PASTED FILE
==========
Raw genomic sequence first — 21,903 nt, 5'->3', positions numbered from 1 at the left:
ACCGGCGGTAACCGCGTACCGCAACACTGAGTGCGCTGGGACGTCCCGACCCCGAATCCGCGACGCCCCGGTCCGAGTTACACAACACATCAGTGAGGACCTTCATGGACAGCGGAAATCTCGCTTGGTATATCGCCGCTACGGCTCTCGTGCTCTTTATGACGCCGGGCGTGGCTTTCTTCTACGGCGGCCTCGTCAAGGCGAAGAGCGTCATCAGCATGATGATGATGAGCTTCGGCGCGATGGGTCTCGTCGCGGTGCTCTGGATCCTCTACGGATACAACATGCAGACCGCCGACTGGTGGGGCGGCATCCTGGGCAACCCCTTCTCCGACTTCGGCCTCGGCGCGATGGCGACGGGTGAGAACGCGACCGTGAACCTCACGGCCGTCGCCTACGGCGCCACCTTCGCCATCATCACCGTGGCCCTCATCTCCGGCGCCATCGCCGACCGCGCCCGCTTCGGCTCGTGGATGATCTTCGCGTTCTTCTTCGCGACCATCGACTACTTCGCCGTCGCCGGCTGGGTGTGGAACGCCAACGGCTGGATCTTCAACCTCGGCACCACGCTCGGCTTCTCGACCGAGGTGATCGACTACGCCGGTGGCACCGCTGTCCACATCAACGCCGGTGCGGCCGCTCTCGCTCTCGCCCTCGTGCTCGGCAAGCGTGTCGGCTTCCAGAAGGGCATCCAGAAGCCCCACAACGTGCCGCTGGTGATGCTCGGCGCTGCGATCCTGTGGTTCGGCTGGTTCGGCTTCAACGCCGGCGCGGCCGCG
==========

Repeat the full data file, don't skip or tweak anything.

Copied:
Raw genomic sequence first — 21,903 nt, 5'->3', positions numbered from 1 at the left:
ACCGGCGGTAACCGCGTACCGCAACACTGAGTGCGCTGGGACGTCCCGACCCCGAATCCGCGACGCCCCGGTCCGAGTTACACAACACATCAGTGAGGACCTTCATGGACAGCGGAAATCTCGCTTGGTATATCGCCGCTACGGCTCTCGTGCTCTTTATGACGCCGGGCGTGGCTTTCTTCTACGGCGGCCTCGTCAAGGCGAAGAGCGTCATCAGCATGATGATGATGAGCTTCGGCGCGATGGGTCTCGTCGCGGTGCTCTGGATCCTCTACGGATACAACATGCAGACCGCCGACTGGTGGGGCGGCATCCTGGGCAACCCCTTCTCCGACTTCGGCCTCGGCGCGATGGCGACGGGTGAGAACGCGACCGTGAACCTCACGGCCGTCGCCTACGGCGCCACCTTCGCCATCATCACCGTGGCCCTCATCTCCGGCGCCATCGCCGACCGCGCCCGCTTCGGCTCGTGGATGATCTTCGCGTTCTTCTTCGCGACCATCGACTACTTCGCCGTCGCCGGCTGGGTGTGGAACGCCAACGGCTGGATCTTCAACCTCGGCACCACGCTCGGCTTCTCGACCGAGGTGATCGACTACGCCGGTGGCACCGCTGTCCACATCAACGCCGGTGCGGCCGCTCTCGCTCTCGCCCTCGTGCTCGGCAAGCGTGTCGGCTTCCAGAAGGGCATCCAGAAGCCCCACAACGTGCCGCTGGTGATGCTCGGCGCTGCGATCCTGTGGTTCGGCTGGTTCGGCTTCAACGCCGGCGCGGCCGCG